Processor designers are coming up with new tricks to get the most out of their new architectures, one of which is to increase the clock speed of a single core above the common limit of the entire processor. This is called a single-core boost and in this article we will explain what it is and what benefits it brings to your PCs.
More veterans will remember the years when processors were single-core and couldn’t run more than one thread, that was when the race was for the highest amount of MHz first GHz later, until they can no longer ride for the physical. limitations and had to switch to multicore.
One feature that we are going to see in newer processors is single-core boost, which is where a single core of a multi-core processor achieves a higher clock speed than the boost for multiple cores, all thanks to to the ability to disconnect the rest of the cores from the processor, reduce their clock speed, or prevent them from reaching boost speed.
Single-core boost, CPU power redistribution
The clock speed that a processor can achieve depends on the amount of power available to it, but processors have pitfalls to better optimize power consumption, although most are based on the possibility of always disconnect unused parts of the processor so that they do not consume power during Do nothing.
At the kernel level, many designs that can work with multiple threads tend to execute certain instructions taking advantage of unit duplication of certain parts of the control unit to avoid contention and increase performance, but in the end. other designs it does not and does disable SMT or Hyperthreading in order to increase the clock speed.
By the same principles, it is possible to completely disable all but one cores and even remove SMT or Hypethreading from them so that the clock speed of a single core is as high as possible.
What does this add to the total performance of the processor?
There are many benchmarks that measure the performance of a single CPU core, these benchmarks are not used to assess absolute CPU performance, nor are they based on realistic scenarios. They simply serve us in a comparative way to know how one architecture has evolved in relation to another, by comparing heart by heart.
In the programs that exist in the market, because for years that consumers have multiple cores, most programs are designed to run in parallel most of the time, but it must be taken into account that the programs have a part which can be parallelized and another which cannot.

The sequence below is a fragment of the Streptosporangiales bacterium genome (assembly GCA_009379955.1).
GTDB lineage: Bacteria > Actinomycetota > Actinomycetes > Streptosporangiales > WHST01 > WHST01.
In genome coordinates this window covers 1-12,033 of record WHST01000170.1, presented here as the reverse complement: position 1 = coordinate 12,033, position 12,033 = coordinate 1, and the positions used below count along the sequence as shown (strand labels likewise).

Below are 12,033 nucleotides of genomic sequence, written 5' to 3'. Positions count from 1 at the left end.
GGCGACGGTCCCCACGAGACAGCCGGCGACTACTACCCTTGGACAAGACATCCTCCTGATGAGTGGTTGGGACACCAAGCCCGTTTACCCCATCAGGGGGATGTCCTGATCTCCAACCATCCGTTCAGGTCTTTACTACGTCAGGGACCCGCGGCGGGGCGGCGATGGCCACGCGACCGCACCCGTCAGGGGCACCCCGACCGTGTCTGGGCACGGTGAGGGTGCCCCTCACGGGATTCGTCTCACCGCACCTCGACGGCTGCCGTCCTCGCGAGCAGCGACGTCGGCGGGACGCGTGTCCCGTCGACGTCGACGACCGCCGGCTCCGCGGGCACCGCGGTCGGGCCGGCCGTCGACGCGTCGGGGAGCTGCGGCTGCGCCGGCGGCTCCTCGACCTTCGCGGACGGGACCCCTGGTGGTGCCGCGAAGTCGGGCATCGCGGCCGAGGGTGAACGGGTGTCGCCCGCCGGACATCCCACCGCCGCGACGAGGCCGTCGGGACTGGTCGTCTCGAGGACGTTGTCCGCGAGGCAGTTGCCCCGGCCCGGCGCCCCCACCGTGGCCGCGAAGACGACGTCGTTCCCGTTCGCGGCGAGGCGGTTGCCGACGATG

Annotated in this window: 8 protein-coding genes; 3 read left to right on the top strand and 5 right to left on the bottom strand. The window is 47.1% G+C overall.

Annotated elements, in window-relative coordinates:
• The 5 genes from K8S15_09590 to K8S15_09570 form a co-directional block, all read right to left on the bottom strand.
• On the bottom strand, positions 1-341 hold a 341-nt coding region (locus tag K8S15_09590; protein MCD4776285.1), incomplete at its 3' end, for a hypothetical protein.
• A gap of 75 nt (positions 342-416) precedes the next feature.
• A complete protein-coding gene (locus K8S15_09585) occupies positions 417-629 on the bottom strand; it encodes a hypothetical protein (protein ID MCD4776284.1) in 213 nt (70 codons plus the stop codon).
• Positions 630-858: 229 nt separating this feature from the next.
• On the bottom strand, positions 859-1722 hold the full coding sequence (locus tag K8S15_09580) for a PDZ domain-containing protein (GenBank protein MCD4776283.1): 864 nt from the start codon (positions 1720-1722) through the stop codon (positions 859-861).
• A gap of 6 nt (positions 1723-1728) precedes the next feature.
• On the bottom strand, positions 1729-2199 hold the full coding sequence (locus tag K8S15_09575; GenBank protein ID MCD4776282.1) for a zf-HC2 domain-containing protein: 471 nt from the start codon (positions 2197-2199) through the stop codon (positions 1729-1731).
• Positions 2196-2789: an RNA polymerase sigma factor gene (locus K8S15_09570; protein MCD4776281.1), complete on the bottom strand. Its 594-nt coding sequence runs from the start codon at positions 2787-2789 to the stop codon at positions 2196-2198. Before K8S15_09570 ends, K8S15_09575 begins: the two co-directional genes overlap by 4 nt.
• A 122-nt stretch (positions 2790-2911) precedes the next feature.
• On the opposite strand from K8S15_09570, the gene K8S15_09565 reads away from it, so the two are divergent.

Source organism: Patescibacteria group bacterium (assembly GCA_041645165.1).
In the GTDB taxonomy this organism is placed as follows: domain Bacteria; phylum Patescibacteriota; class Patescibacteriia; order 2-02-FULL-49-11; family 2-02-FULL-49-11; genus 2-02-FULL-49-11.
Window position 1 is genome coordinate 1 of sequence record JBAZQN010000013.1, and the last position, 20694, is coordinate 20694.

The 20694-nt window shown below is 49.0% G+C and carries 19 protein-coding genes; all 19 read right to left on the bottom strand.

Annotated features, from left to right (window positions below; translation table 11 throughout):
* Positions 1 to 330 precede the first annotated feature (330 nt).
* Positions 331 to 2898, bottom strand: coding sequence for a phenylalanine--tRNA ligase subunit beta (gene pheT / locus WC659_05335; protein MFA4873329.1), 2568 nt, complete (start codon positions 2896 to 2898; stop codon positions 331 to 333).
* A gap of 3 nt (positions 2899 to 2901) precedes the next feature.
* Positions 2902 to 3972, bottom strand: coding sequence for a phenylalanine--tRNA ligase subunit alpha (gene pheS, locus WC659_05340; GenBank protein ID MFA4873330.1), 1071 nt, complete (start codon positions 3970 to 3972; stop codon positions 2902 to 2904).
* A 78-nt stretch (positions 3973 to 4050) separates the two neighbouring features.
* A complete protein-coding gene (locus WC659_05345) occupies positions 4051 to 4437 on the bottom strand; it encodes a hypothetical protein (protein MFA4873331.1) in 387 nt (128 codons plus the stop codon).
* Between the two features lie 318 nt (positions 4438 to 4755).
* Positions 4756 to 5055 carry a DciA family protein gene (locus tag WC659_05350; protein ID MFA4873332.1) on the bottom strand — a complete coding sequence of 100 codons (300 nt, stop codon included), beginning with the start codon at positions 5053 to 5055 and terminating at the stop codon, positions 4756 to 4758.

If we pay attention to Amdahl’s law, the execution time of each of the parallelizable parts of the code will decrease by adding more cores, but there is a part of the code that is serial and therefore cannot be executed in parallel. , this part of the programs depend on the speed of a single heart.
If we disable all but one cores, the code that works in parallel will be negatively affected, but if we maintain base speed in all cores and apply a boost or slight advantage to any of them, then the game The code that runs serially in the program will be sped up, thus increasing system performance.
Is single-core boost the same as big.LITTLE?
Although this may remind us of the big.LITTLE concept of some low power cores, it is not the same, since in this concept the idea is to use a low power core to execute certain instructions, which are simple enough to be impossible to further optimize in terms of consumption within a core, the use of a simpler core is therefore recommended to reduce power consumption.
In “big.LITTLE” the clock speed of the cores is neither increased nor decreased, but rather the kernel that runs said program or part of the program is changed, so in a processor with this type of design we have heterogeneous formation of cores, while the increase in speed centered on a single core can occur in both homogeneous and heterogeneous sets of nuclei.
However, since clock speed is directly related to voltage in power consumption, we can conclude that increasing the clock speed of a core as opposed to “bit.LITTLE” n is not a way to save CPU power consumption.
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